Q: Prospero's Epilogue: Prayer's Assault on Mercy?
Shakespeare Electronic Conference, Vol. 3, No. 49. Friday, 6 Mar 1992.
Date: Thu, 5 Mar 1992 02:47:00 -0500
From: Balz Engler <
Subject: [Prospero's Epilogue: Prayer's Assault on Mercy]
I am trying to understand Prospero's epilogue in *The Tempest*, and
I find one passage particularly difficult.
... my ending is despair,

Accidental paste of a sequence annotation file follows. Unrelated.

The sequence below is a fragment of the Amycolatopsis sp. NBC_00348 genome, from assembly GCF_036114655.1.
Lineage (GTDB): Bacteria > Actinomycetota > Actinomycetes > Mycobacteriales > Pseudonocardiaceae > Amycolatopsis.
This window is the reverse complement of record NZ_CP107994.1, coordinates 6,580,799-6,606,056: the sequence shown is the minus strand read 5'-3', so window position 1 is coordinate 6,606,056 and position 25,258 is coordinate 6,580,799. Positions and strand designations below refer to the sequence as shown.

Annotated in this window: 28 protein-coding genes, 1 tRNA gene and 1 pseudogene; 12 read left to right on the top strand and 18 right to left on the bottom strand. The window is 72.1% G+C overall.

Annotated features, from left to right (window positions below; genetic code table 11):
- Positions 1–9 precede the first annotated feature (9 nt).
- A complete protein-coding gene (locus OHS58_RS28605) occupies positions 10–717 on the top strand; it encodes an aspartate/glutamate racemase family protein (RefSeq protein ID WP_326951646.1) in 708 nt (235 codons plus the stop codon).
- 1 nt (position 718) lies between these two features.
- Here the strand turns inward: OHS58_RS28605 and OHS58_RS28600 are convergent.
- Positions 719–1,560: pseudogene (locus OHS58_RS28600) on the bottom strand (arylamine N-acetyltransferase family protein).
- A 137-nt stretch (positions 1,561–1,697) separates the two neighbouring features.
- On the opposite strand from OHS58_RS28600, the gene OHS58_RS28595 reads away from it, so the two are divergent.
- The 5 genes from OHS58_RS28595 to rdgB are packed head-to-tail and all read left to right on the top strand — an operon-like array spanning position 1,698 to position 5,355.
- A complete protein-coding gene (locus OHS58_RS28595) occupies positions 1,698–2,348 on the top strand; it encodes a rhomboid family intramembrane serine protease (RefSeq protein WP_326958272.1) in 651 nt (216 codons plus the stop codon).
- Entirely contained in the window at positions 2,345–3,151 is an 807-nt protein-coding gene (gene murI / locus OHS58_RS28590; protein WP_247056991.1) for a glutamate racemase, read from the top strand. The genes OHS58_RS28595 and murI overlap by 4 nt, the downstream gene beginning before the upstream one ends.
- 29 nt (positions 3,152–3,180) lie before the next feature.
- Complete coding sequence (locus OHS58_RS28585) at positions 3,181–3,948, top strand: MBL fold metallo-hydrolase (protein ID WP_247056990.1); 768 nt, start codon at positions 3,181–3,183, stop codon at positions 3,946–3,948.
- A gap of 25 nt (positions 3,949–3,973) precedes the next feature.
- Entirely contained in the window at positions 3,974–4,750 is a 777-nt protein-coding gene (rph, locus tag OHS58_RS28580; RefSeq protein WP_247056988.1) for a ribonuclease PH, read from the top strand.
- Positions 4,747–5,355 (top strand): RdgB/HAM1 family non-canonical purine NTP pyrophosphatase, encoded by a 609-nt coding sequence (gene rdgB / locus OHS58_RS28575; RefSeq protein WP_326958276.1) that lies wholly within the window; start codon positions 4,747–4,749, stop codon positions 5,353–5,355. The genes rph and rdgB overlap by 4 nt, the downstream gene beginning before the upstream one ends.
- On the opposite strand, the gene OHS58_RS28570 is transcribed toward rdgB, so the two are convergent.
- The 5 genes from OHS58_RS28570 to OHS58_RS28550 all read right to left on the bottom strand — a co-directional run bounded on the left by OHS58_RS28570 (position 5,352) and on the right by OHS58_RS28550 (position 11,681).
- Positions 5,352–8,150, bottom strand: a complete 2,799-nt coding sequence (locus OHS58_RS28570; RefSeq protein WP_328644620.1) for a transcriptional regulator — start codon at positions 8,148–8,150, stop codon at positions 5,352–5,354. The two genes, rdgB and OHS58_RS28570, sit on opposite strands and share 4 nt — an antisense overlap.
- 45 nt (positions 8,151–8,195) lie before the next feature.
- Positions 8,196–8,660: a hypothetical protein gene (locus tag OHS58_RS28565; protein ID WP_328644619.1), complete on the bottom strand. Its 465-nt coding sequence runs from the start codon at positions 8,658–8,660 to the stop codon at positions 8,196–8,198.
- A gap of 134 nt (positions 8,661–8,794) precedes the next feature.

Unless I be reliev'd by prayer,
Which pierces so that it assaults
Mercy itself, and frees all faults.
This seems to be based on a military metaphor--Mercy inhabiting a fort-
ress, as it were. And, lo and behold, there are two other passages in
Shakespeare which point in the same direction, where the "gates of mercy"
are mentioned (*Henry VI*, 1, I.4.177, and *Henry V*, III.3.10). This
seems to suggest that there is some traditional image behind it all--but
what exactly is it, and where does it come from? The New Arden in one
case simply comments that it is *not* from the Bible.
Who can help?
Basel University, Switzerland